One of those is the concept of the Fourth Wall in gaming. Part of the discussion turned to subtlety and transparency of things going on in the game. One very skilled and notable GM mentioned that he likes to keep things pretty opaque, because the "A-HA!" moments are a real thrill for all involved. However, a few people expressed that they'd had great success with making things more transparent and trusting that the players will maintain a Fourth Wall, i.e., keep their player knowledge separate from their character knowledge and play their characters "correctly" based on the knowledge that they would really know.

If you are going to do this, you miss out on some opportunities for surprise, tension, and whatnot, but at the same time, you gain different opportunities. One of the most notable techniques for any author of a book or screenplay who wants to develop tension is to create a gap between what the character knows and what the viewer (or reader) knows. Because the viewer or reader knows that something terrible is coming, when the character stumbles into it, blissfully ignorant, it creates a strong sense of tension. John Carpenter was famous for doing this in the first Halloween movie, for example... allowing the camera to pan over to where you could see Michael Myers standing there with a knife, while the unfortunate soon to be victim wanders about doing nothing to prevent it.

In spite of the fact that I hadn't really intellectually grasped that simple concept, I clearly had intuitively done so, because I'd done something similar in a crude way. Many TV shows with a horror vibe, like X-Files or Supernatural tend to start each episode off with a character who gets killed prior to the opening credits. I actually did this once in a campaign; the players had all made their characters, but rather than start playing with them right away, I gave them some temporary pregens. They I proceeded to kill them with a supernatural evil NPC that had very distinctive physical features. What the actual player characters later met this NPC, it worked wonders on the players themselves.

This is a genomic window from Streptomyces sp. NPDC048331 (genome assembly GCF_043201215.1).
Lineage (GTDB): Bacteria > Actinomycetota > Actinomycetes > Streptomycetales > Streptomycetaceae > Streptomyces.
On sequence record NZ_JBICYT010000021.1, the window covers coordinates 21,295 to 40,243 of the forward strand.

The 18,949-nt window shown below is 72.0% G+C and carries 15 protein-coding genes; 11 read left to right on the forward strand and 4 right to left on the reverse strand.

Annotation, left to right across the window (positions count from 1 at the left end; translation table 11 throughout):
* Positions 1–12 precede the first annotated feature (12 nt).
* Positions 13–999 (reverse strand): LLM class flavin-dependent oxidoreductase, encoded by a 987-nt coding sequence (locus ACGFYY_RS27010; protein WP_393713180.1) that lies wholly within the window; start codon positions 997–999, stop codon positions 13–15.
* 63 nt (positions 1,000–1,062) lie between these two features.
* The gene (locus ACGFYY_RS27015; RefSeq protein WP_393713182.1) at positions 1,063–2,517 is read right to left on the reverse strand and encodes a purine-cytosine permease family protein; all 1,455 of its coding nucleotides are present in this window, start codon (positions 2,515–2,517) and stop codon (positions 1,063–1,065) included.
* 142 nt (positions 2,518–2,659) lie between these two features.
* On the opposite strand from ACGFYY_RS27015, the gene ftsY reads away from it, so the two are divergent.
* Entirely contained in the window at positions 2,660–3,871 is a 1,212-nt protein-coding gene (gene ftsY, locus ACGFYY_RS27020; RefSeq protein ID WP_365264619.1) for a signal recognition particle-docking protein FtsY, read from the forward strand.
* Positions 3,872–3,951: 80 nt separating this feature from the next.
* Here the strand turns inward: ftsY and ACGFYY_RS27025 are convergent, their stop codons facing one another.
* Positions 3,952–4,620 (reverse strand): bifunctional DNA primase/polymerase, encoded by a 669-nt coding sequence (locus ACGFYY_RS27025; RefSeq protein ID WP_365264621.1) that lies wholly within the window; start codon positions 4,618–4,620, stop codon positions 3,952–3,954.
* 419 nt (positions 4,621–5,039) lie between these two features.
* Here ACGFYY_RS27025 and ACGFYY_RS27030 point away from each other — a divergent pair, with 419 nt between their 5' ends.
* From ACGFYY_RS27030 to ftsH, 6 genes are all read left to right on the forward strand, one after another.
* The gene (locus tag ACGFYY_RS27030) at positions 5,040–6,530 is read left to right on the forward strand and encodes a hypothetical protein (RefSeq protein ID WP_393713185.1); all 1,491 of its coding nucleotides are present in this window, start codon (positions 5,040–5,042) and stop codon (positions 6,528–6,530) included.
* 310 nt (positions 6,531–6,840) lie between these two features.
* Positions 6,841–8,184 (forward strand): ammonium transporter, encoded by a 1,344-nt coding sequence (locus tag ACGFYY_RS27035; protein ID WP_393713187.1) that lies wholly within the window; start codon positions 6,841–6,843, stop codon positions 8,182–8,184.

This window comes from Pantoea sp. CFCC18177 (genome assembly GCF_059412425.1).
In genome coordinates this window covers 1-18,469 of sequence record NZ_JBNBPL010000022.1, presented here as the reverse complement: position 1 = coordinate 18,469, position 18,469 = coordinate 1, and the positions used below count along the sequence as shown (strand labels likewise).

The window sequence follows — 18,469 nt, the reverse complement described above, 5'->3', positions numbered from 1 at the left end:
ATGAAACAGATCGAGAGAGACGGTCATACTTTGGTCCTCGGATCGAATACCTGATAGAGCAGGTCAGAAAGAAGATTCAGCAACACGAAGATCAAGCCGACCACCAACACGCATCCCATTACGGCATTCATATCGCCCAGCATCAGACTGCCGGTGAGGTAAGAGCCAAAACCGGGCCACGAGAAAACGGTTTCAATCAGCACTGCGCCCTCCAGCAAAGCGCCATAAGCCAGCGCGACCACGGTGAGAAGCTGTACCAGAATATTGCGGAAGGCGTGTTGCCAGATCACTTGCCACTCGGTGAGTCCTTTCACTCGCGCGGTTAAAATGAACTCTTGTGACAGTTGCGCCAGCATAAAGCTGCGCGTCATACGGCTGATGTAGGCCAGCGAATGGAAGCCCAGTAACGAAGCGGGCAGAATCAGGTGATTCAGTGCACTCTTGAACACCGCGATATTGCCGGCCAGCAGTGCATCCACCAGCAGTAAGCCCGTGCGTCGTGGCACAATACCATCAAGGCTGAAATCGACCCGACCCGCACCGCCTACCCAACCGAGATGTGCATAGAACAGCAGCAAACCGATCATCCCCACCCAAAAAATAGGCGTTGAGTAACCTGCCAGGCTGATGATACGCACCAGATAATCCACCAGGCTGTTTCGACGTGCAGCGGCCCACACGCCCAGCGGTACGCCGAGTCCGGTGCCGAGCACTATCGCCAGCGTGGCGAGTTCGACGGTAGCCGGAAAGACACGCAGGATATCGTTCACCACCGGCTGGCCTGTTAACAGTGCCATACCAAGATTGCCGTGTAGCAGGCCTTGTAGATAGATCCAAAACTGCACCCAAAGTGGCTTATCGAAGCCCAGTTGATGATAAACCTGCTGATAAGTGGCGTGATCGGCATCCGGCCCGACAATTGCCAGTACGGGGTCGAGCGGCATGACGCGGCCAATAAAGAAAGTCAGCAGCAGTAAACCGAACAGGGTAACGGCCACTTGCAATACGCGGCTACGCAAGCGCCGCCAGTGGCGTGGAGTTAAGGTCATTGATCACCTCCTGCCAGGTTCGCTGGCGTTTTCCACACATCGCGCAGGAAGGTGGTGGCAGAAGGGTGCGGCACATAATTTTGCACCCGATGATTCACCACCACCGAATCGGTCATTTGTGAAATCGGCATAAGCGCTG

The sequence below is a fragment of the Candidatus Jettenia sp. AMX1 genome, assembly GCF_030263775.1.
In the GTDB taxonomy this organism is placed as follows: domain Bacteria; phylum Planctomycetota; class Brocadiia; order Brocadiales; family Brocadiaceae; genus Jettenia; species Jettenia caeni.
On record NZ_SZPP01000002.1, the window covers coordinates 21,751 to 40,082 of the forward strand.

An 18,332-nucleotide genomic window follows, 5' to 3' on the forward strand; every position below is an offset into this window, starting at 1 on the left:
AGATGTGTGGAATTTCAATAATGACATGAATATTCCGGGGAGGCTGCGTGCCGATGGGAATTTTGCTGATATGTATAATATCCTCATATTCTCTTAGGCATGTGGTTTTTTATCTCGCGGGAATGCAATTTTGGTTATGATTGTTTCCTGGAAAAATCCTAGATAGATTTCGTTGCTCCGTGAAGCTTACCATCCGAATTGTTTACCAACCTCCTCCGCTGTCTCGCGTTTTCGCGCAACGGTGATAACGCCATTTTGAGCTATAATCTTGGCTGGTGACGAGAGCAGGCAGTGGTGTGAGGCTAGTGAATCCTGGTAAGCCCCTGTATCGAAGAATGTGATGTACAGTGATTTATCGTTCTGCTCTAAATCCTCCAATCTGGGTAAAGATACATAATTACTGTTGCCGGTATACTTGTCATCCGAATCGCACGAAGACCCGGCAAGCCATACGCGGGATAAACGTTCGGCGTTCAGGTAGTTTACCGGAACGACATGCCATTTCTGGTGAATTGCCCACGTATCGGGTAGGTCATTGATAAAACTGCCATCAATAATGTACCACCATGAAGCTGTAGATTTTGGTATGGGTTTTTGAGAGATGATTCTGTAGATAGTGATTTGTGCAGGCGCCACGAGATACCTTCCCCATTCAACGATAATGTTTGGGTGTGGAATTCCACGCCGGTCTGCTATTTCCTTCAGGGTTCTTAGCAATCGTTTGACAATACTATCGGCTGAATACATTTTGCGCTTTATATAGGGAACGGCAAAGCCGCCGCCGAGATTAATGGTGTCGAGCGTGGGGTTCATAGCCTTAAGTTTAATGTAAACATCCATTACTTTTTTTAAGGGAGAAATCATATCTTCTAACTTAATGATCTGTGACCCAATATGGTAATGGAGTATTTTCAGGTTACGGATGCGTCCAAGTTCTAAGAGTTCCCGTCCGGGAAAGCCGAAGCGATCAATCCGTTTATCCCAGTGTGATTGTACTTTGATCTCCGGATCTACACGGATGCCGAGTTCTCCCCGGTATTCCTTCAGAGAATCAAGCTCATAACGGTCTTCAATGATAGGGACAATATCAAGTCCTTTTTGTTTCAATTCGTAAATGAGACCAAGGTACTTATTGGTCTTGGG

But those kinds of techniques only work with players who are willing to maintain the fiction of the Fourth Wall. As players, they're an interactive audience, but they certainly are not the characters themselves on the stage, and they need to keep their player and character knowledge discrete. Luckily, I've got players like that, both in my online games, and in my games at home when I run (we're starting another D&D campaign right now, where I'll be a player. That'll run at least for several months. Maybe I'll put a bid in to run again after that.)

Which brings me to my next thought. I meant this as a throwaway line, and I wasn't even sure how completely serious I was about it, but someone in the chat seemed to think that it sounded at least a little bit significant, and preserved it for posterity. I'm not necessarily interested in developing more breadth as a gamemaster; rather I'd like to continue to play with other folks who are already compatible with my preferred playstyle and develop more depth to that style. Make it the best iteration of that playstyle that I can. Do what I already do well even better, and not worry about what I'm not doing. Not only can one person not do it all, but there shouldn't be any reason why we feel the need to.